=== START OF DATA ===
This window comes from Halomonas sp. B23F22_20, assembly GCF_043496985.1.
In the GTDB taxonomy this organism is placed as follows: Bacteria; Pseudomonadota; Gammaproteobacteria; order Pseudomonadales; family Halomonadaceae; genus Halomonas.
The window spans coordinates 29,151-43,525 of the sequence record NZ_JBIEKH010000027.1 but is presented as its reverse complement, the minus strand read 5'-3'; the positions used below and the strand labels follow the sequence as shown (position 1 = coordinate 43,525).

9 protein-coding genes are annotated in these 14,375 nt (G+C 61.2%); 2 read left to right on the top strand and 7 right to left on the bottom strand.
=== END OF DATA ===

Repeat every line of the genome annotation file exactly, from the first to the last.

This window comes from Halomonas sp. B23F22_20, assembly GCF_043496985.1.
In the GTDB taxonomy this organism is placed as follows: Bacteria; Pseudomonadota; Gammaproteobacteria; order Pseudomonadales; family Halomonadaceae; genus Halomonas.
The window spans coordinates 29,151-43,525 of the sequence record NZ_JBIEKH010000027.1 but is presented as its reverse complement, the minus strand read 5'-3'; the positions used below and the strand labels follow the sequence as shown (position 1 = coordinate 43,525).

9 protein-coding genes are annotated in these 14,375 nt (G+C 61.2%); 2 read left to right on the top strand and 7 right to left on the bottom strand.